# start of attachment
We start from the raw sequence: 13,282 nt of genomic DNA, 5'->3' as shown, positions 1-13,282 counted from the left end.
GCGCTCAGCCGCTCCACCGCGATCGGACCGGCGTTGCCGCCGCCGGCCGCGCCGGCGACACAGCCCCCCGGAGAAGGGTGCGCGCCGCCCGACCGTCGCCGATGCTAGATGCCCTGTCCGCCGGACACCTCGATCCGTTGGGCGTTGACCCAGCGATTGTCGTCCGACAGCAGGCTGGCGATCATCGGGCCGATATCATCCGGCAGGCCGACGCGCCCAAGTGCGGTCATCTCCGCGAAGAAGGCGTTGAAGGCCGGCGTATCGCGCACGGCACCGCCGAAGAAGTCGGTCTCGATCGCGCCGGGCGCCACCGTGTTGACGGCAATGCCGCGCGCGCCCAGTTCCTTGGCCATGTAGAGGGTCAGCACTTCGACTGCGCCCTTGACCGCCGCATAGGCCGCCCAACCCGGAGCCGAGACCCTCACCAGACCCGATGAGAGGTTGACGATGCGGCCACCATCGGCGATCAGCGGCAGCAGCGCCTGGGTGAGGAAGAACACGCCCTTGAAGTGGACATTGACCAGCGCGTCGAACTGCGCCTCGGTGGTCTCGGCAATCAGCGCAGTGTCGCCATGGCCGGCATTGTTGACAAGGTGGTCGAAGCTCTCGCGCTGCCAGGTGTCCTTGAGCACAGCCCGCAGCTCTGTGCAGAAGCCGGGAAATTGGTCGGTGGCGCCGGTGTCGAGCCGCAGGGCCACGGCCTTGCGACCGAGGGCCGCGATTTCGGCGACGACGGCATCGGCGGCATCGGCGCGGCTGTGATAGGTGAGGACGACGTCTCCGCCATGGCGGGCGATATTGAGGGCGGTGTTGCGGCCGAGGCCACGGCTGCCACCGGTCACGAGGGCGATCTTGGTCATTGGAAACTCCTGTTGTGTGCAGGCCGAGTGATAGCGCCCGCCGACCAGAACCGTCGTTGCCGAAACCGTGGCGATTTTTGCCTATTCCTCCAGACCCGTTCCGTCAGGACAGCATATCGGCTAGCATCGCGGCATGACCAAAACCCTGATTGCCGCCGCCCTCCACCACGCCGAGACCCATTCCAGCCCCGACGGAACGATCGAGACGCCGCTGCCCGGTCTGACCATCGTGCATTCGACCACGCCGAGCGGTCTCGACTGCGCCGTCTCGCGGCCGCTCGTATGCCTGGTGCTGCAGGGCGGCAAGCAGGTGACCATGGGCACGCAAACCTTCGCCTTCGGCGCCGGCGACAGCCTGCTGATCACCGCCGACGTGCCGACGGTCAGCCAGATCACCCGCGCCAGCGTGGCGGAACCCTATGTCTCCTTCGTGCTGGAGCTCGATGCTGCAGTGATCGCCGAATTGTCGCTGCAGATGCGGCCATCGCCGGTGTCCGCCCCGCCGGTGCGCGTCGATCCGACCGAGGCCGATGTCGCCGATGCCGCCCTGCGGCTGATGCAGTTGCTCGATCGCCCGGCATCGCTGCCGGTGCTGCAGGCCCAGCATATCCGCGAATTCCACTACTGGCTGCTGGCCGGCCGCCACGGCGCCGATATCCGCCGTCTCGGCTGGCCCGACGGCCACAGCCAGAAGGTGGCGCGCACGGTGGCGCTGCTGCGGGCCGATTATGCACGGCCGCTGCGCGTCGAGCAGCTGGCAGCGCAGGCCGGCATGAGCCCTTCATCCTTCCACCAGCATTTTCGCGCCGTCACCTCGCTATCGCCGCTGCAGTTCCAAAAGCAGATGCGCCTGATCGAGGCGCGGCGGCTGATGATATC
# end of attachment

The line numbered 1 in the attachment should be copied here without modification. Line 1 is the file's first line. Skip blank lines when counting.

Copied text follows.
We start from the raw sequence: 13,282 nt of genomic DNA, 5'->3' as shown, positions 1-13,282 counted from the left end.